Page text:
Persistent organic pollutants: Implications for Antarctic ecosystems

In recent years there has been an increase in the number of scientists and tourists in the Antarctic region, which has led to a significant increase in the anthropogenic footprint in the Antarctic ecosystem. In recent years, several studies have detected macro and microplastics, persistent organic pollutants (POPs), and pharmaceutical and personal care products (PPCPs) in polar ecosystems. However, regarding POPs and PPCPs, little is known about their presence in organisms along food chains, especially in the phytoplankton community, which is the base of the marine food web.

Tourism in Antarctica. Photograph of Peter Prokosch

In a recent study, young Portuguese scientists used mass spectrophotometry techniques in order to carry out the first screening for the presence of emerging contaminants (such as POPs and PPCPs) in the phytoplankton community of a remote island in Antarctica, which is visited by tourist and scientists, thus providing important information about the human footprint left in these remote ecosystems.

More than 70 persistent pollutants of human origin (including POPs and PPCPs, among others) were detected. Overall, the variety of compounds detected, as well as their uses, may be linked to both terrestrial and marine activities, thus highlighting the anthropogenic contribution to the Antarctic ecosystem. The detection of these compounds at the base of the Antarctic food chain, which can be potentially toxic depending on their concentration, could have very serious implications for the entire trophic structure of the ecosystem, putting the various organisms at risk.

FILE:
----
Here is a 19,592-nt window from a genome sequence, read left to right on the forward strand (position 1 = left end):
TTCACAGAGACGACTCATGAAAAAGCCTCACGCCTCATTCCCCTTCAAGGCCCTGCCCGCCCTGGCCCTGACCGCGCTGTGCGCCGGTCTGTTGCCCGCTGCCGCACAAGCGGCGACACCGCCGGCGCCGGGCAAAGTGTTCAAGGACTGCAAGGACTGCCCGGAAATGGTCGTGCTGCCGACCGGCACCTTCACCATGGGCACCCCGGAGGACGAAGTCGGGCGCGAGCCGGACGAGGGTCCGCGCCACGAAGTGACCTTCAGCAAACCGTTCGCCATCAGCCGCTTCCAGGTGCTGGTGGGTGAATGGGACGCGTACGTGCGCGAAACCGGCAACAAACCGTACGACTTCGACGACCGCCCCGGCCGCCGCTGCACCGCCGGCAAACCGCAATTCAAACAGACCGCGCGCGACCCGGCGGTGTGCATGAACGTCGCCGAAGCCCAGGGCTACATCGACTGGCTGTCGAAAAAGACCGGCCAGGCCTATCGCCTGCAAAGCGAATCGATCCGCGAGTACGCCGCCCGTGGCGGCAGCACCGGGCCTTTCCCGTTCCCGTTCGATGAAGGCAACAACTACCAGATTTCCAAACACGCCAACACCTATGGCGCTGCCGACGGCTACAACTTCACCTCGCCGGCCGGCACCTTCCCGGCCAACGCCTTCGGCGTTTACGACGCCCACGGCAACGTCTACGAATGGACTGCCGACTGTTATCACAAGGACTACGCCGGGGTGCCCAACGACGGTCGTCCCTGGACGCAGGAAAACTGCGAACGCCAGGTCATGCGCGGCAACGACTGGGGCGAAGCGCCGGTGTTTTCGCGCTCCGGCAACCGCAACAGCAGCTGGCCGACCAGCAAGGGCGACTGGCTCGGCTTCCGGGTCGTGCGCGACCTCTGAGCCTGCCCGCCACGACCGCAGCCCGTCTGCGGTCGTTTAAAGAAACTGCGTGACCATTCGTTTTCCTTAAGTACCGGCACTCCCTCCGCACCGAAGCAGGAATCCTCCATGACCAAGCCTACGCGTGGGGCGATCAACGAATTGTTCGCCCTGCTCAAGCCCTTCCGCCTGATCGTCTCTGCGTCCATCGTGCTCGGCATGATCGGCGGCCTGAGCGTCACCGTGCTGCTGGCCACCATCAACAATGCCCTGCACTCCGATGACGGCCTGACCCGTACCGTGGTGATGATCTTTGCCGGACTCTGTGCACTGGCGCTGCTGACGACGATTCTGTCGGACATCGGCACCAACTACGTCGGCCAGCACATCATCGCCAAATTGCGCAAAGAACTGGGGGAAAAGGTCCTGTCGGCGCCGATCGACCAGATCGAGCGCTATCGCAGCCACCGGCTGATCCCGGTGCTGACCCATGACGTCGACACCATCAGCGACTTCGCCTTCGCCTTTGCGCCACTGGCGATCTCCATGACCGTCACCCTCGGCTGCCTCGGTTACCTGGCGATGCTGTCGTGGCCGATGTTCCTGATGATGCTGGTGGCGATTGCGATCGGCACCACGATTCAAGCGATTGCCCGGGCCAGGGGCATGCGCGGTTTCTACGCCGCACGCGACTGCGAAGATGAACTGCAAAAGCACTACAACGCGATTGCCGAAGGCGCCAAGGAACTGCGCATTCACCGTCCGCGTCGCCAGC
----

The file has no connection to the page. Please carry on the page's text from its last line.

That said, this study emphasizes the knowledge gap that exists regarding the potentially toxic effects that these pollutants can have on the various organisms in the Antarctic food chain. It also emphasizes the need to review the guidelines imposed by the Antarctic Treaty and by the Environmental Protection Protocol to the Antarctic Treaty, so that there is a control and/or avoidance of the proliferation of these and other PPCPs in remote environments as unique as is the case of Antarctica.


Source:Duarte, B., Gameiro, C., Matos, A. R., Figueiredo, A., Silva, M. S., Cordeiro, C., Caçador, I., Reis-Santos, P., Fonseca, V., & Cabrita, M. T. (2021). First screening of biocides, persistent organic pollutants, pharmaceutical and personal care products in Antarctic phytoplankton from Deception Island by FT-ICR-MS. Chemosphere, 274, 129860.

Author: Joana Fragão


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